The GB contained colorless fluid, and amylase and lipase levels of it were 203 and 34,100 IU/L, respectively. A thin mass of connective tissue was observed in the porta hepatis. Cholangiography showed a common bile duct and pancreatic duct and a common channel patent, but a common hepatic duct or intrahepatic duct was not observed (Fig. 2). We performed Kasai portoenterostomy under the diagnosis of Kasai type IIIa BA with PBM . The postoperative course was uneventful, and he was discharged on the 30th day after the operation. Two years after the operation, he is free of jaundice with his native liver.
Histopathological evaluation showed that the lumens of the common bile duct and cystic duct could be isolated macroscopically, and the diameter of the cystic duct was 300 μm. However, the common hepatic duct was closed, and only bile ductules with diameters of less than 50 μm were isolated (Fig. 3a). No apparent inflammation was present around the cystic duct. Severe infiltration of lymphocytes was detected in the porta hepatis (Fig. 3b).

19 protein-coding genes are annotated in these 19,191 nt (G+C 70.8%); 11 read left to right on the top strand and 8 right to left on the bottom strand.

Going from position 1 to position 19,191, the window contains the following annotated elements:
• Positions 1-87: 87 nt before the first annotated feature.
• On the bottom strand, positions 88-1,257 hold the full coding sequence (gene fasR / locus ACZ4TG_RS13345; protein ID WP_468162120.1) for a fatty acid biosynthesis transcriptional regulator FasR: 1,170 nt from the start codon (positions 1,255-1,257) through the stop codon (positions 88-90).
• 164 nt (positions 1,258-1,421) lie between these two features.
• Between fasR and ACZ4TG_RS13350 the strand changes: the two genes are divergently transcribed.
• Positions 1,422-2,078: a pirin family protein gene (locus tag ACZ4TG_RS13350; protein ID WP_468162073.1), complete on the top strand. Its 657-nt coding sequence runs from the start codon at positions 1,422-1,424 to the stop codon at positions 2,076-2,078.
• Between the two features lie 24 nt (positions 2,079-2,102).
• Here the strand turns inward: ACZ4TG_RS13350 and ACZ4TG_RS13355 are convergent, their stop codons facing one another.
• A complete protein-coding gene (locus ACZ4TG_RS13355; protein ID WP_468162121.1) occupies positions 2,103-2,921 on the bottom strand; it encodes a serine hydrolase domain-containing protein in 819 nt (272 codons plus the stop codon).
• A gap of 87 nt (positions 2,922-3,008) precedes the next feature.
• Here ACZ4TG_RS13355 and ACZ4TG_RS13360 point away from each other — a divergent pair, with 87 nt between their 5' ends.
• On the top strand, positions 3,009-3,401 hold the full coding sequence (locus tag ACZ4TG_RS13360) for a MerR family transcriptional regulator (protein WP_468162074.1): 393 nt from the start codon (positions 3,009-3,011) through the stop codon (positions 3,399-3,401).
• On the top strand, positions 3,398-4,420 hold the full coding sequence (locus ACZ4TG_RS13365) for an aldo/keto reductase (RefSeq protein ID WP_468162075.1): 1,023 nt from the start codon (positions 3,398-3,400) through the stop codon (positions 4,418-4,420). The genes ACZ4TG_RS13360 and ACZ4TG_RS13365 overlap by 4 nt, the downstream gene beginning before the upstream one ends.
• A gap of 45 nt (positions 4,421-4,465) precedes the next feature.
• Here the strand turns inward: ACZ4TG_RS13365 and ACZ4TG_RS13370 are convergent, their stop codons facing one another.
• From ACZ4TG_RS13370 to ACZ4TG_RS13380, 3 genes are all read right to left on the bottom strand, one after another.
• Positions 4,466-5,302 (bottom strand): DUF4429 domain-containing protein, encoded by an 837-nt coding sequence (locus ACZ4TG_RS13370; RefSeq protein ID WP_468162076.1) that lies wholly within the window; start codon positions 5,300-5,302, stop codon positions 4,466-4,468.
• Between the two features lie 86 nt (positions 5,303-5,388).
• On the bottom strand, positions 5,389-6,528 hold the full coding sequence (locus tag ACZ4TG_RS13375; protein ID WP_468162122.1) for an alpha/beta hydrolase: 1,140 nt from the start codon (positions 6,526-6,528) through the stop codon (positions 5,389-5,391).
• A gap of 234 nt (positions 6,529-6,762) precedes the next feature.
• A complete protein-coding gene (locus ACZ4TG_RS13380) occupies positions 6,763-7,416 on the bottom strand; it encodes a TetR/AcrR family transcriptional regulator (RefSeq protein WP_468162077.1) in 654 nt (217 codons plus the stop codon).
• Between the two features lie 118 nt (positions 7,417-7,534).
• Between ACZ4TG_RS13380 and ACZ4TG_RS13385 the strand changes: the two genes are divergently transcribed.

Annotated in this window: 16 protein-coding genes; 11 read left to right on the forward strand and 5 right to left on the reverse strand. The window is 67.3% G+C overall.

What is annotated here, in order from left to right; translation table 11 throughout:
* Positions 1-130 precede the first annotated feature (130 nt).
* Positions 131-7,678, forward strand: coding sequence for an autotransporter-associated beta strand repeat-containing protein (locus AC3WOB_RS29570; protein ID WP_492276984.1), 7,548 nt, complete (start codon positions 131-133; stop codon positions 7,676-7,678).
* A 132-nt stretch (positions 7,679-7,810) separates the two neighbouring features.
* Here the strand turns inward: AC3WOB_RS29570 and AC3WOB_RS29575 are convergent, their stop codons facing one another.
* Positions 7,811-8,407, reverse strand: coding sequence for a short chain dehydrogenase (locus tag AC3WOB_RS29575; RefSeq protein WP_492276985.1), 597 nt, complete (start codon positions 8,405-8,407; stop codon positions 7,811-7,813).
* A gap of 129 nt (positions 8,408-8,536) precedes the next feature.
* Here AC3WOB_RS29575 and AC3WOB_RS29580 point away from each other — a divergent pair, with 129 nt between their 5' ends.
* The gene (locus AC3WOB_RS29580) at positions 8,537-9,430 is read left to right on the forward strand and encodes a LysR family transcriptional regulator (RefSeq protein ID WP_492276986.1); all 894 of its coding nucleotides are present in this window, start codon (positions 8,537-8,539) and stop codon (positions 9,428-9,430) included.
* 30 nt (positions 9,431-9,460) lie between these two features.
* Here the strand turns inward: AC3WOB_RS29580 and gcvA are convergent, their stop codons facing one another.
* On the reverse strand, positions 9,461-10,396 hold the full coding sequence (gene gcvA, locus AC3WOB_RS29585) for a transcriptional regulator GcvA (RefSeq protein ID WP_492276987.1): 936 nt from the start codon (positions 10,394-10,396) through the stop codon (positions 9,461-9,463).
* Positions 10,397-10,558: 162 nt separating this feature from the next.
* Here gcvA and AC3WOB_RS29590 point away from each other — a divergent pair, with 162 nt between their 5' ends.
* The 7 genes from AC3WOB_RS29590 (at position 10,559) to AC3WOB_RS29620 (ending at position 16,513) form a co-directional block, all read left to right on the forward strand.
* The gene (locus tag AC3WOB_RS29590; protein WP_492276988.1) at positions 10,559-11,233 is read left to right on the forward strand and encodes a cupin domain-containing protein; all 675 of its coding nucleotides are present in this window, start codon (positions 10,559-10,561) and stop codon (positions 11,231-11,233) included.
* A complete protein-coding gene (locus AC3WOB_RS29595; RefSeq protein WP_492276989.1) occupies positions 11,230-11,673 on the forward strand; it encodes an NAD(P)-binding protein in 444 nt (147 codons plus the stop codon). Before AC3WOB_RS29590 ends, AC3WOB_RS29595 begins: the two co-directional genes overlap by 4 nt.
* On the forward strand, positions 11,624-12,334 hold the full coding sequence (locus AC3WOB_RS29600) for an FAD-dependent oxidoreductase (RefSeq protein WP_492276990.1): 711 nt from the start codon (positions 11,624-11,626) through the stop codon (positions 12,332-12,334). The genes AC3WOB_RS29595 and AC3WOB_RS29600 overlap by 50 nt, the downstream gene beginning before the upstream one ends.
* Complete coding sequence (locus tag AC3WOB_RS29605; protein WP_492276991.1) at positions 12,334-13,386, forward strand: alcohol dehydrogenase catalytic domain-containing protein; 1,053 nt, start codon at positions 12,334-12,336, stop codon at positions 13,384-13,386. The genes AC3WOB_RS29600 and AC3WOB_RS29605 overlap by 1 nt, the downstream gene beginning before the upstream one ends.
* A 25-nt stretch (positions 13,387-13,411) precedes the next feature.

The pathogenesis of BA is still unknown. Several theories on the possible etiology of BA have been suggested, such as ischemia , immune-mediated mechanisms , and viral infection [5,6,7]. However, no theory can yet successfully explain the cause of obstruction of the lumen in the biliary tract. Miyano et al. reported a high incidence of PBM in patients with BA using autopsied specimens . They suggested that reflux of pancreatic juice to the bile duct through PBM might cause inflammation, leading to obstruction of the biliary tract.